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“I was in pain all the time” and nauseated from the pain medicine, Wilson said.

She was too weak to hold a magazine. Hyperbaric treatments to heal her wounds caused blurry vision. She got hooked on watching “American Idol” and looked forward to daily visitors, especially when her mother-in-law, who was caring for Christopher, or her husband brought him in.

The little boy would color pictures on the wipeable patient information board in her room, and nurses made her a mobile of family photos. She said nightly prayers with her parents, but worried sometimes about the looks on their faces and those of the staff.

“You could see they didn’t truly believe I was going to make it. And that was hard. I was always someone who could pick up on people’s thoughts and emotions pretty easily,” she said.

Wilson’s large and bizarre wounds “broke my heart,” her mother said. “There would be nights when we would sit with her and she would have so much pain, she’d say, ‘I don’t know how much longer I can do this.’”

At one point, Wilson asked a nurse friend to bring in a bottle of Tylenol.

“It would be lethal to her,” so the staff put her on a suicide watch, her mother said. “They didn’t leave her alone after that.”

Wilson found comfort from Reiki, acupuncture and guided visual imagery _ alternative therapies that she said gave her a sense of control when she was so helpless.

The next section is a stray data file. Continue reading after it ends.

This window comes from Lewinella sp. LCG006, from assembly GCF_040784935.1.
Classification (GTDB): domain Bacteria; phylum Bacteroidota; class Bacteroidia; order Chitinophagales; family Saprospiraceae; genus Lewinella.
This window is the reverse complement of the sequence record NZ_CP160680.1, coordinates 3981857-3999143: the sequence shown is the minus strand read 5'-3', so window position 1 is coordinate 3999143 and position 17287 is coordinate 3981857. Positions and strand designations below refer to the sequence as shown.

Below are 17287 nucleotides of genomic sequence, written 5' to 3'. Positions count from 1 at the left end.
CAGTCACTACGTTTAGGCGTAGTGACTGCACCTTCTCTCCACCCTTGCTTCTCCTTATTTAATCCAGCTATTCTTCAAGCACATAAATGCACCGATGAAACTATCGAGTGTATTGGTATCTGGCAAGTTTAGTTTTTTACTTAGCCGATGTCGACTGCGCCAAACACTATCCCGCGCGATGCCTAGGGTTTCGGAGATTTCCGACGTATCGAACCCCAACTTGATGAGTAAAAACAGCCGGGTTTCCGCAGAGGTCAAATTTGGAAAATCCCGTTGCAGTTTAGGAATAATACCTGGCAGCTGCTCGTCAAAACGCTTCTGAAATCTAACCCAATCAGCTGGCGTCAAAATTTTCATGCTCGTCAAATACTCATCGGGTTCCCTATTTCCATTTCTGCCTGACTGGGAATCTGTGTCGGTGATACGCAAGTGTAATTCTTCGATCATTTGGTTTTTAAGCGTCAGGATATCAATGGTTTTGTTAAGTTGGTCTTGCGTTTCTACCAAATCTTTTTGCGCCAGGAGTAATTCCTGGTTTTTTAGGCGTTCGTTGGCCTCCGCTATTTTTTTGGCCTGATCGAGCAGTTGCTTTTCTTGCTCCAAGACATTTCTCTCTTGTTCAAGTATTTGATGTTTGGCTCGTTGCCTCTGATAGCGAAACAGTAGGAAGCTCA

But her health worsened. By December 2006, only inches remained of her small intestine and she developed liver problems. The only solution was risky: a small bowel transplant.

Of the nearly half a million transplants done since 1990 in the United States, fewer than 2,000 have been small bowels. Five-year survival rates are around 54 percent, and these transplants carry a higher risk of rejection than many other types. They’re done only when people are likely to die without them.

Dr. Cal Matsumoto evaluated Wilson for one at Georgetown University Medical Center, which had just started doing them a few years earlier.

“I remember taking the dressing off. All you see is bowel with holes in it, like a bunch of worms coming out of your abdominal wall,” the surgeon said. “It was pretty bad.”

He first had to remove the rest of Wilson’s diseased bowel and abdominal tissue. It was a radical operation and she spent four weeks on a breathing machine.

“I remember thinking that she may not live through the first operation that we did to get her to the transplant, but she pulled through,” Matsumoto said.

The transplant came on Dec. 16, 2007, and seemed to be a success. Doctors wound up transplanting a large intestine, too, because the damage was so extensive, Wilson said. A month later, she devoured her first meal since May 2005: lasagna, zucchini, salad and cake.

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